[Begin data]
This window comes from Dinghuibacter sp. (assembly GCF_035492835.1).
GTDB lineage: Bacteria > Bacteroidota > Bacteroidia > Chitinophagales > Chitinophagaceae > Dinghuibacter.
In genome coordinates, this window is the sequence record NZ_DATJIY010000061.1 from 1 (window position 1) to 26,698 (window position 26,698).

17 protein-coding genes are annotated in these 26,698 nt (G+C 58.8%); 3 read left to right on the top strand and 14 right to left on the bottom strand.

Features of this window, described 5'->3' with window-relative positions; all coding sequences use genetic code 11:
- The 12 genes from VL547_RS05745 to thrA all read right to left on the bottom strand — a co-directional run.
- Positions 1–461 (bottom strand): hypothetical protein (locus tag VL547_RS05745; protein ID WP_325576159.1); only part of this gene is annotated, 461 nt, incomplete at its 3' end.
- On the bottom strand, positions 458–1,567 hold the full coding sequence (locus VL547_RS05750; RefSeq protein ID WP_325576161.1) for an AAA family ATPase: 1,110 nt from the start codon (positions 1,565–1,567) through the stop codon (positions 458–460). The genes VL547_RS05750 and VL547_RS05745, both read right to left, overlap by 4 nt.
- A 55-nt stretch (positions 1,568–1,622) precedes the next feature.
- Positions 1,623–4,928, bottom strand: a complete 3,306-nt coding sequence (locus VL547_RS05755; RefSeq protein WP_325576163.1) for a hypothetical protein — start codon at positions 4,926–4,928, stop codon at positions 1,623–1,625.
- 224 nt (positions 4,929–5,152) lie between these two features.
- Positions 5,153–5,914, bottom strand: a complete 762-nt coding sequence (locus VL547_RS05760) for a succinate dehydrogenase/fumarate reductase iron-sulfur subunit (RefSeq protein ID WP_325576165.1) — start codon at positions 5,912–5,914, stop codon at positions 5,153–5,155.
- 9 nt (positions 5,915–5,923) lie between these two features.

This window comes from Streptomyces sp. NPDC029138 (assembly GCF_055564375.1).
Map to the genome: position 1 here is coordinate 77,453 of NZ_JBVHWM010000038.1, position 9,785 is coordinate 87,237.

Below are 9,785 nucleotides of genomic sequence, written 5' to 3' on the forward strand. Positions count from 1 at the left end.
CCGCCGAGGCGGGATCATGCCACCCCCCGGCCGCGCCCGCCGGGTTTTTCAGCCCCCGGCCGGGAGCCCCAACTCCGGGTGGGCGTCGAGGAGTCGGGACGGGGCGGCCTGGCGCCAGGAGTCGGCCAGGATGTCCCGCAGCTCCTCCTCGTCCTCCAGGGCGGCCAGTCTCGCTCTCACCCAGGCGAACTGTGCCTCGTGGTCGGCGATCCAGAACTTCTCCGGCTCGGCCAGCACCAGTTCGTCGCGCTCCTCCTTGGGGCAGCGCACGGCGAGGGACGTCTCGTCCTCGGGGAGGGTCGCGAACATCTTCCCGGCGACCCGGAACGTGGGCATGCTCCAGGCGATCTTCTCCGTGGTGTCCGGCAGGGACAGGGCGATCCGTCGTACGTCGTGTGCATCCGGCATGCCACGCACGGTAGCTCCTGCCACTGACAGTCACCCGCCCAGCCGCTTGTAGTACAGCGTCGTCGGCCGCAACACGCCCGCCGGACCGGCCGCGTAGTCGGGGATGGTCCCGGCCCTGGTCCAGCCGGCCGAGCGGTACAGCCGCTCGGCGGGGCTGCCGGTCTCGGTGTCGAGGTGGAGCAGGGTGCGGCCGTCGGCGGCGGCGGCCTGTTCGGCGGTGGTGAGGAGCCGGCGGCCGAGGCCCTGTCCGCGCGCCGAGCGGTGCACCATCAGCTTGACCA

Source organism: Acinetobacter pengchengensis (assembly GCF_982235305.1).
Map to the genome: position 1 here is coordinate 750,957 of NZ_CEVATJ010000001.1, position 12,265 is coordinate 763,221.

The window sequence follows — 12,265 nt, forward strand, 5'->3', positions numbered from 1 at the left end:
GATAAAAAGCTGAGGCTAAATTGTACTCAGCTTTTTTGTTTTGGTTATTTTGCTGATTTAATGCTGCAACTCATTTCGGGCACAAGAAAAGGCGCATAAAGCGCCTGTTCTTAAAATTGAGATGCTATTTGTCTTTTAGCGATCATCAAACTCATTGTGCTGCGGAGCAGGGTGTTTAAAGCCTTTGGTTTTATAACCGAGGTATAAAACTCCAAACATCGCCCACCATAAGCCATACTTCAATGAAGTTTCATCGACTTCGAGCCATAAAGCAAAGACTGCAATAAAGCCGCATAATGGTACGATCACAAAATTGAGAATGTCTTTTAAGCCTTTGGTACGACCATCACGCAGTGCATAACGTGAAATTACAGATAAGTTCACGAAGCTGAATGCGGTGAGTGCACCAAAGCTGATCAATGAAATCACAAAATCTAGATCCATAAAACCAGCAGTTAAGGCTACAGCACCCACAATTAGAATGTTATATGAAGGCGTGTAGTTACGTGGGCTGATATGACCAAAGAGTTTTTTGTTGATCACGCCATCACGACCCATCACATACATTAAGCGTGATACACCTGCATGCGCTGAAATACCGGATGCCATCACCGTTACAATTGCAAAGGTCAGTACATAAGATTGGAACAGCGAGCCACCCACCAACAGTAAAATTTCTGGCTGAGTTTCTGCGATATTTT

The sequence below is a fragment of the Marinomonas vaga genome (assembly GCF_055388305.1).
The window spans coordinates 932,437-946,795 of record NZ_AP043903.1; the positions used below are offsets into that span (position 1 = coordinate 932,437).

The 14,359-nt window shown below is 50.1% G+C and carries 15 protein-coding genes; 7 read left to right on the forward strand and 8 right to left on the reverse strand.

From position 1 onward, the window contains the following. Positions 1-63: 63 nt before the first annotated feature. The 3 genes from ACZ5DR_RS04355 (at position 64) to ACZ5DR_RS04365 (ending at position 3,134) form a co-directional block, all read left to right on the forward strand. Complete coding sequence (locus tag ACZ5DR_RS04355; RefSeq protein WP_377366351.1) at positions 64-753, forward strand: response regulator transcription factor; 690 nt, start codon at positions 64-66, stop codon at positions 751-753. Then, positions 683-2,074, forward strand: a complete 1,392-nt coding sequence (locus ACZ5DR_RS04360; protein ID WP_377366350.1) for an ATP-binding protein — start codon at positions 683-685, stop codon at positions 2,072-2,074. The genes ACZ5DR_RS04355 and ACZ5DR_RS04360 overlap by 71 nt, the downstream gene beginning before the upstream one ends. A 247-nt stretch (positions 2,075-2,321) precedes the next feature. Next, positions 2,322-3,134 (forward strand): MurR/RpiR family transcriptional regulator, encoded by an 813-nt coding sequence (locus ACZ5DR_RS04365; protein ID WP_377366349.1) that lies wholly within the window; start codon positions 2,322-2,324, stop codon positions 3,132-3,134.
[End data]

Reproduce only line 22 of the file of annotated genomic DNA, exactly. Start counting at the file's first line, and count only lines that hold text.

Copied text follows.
The sequence below is a fragment of the Marinomonas vaga genome (assembly GCF_055388305.1).